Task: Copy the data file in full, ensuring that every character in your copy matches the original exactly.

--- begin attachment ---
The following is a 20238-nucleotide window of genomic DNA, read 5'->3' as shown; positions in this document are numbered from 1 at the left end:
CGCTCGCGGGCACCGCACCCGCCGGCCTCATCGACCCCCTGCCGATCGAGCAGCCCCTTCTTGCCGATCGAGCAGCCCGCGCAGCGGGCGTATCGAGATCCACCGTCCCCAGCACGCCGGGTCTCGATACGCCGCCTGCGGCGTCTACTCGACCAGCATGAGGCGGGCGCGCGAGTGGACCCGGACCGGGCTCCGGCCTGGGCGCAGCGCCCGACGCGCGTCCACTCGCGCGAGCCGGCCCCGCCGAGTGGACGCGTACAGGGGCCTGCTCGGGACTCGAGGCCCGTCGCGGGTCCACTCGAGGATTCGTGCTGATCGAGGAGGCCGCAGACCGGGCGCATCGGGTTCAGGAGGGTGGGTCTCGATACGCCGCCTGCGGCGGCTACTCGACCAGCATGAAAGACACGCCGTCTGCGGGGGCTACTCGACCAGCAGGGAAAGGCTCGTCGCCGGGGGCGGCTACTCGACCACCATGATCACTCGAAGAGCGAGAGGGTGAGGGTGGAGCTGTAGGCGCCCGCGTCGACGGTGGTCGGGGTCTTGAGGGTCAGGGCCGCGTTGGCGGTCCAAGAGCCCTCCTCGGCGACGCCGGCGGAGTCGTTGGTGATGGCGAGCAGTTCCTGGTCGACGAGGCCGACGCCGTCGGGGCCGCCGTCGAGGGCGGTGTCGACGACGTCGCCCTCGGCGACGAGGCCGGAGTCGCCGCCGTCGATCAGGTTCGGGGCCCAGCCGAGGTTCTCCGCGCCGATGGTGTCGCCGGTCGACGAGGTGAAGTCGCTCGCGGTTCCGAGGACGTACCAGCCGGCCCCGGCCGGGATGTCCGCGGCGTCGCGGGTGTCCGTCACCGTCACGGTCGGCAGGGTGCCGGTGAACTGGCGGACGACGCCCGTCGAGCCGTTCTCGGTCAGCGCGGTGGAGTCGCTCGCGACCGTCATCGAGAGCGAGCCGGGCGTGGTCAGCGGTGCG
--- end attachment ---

The following is a 20238-nucleotide window of genomic DNA, read 5'->3' as shown; positions in this document are numbered from 1 at the left end:
CGCTCGCGGGCACCGCACCCGCCGGCCTCATCGACCCCCTGCCGATCGAGCAGCCCCTTCTTGCCGATCGAGCAGCCCGCGCAGCGGGCGTATCGAGATCCACCGTCCCCAGCACGCCGGGTCTCGATACGCCGCCTGCGGCGTCTACTCGACCAGCATGAGGCGGGCGCGCGAGTGGACCCGGACCGGGCTCCGGCCTGGGCGCAGCGCCCGACGCGCGTCCACTCGCGCGAGCCGGCCCCGCCGAGTGGACGCGTACAGGGGCCTGCTCGGGACTCGAGGCCCGTCGCGGGTCCACTCGAGGATTCGTGCTGATCGAGGAGGCCGCAGACCGGGCGCATCGGGTTCAGGAGGGTGGGTCTCGATACGCCGCCTGCGGCGGCTACTCGACCAGCATGAAAGACACGCCGTCTGCGGGGGCTACTCGACCAGCAGGGAAAGGCTCGTCGCCGGGGGCGGCTACTCGACCACCATGATCACTCGAAGAGCGAGAGGGTGAGGGTGGAGCTGTAGGCGCCCGCGTCGACGGTGGTCGGGGTCTTGAGGGTCAGGGCCGCGTTGGCGGTCCAAGAGCCCTCCTCGGCGACGCCGGCGGAGTCGTTGGTGATGGCGAGCAGTTCCTGGTCGACGAGGCCGACGCCGTCGGGGCCGCCGTCGAGGGCGGTGTCGACGACGTCGCCCTCGGCGACGAGGCCGGAGTCGCCGCCGTCGATCAGGTTCGGGGCCCAGCCGAGGTTCTCCGCGCCGATGGTGTCGCCGGTCGACGAGGTGAAGTCGCTCGCGGTTCCGAGGACGTACCAGCCGGCCCCGGCCGGGATGTCCGCGGCGTCGCGGGTGTCCGTCACCGTCACGGTCGGCAGGGTGCCGGTGAACTGGCGGACGACGCCCGTCGAGCCGTTCTCGGTCAGCGCGGTGGAGTCGCTCGCGACCGTCATCGAGAGCGAGCCGGGCGTGGTCAGCGGTGCG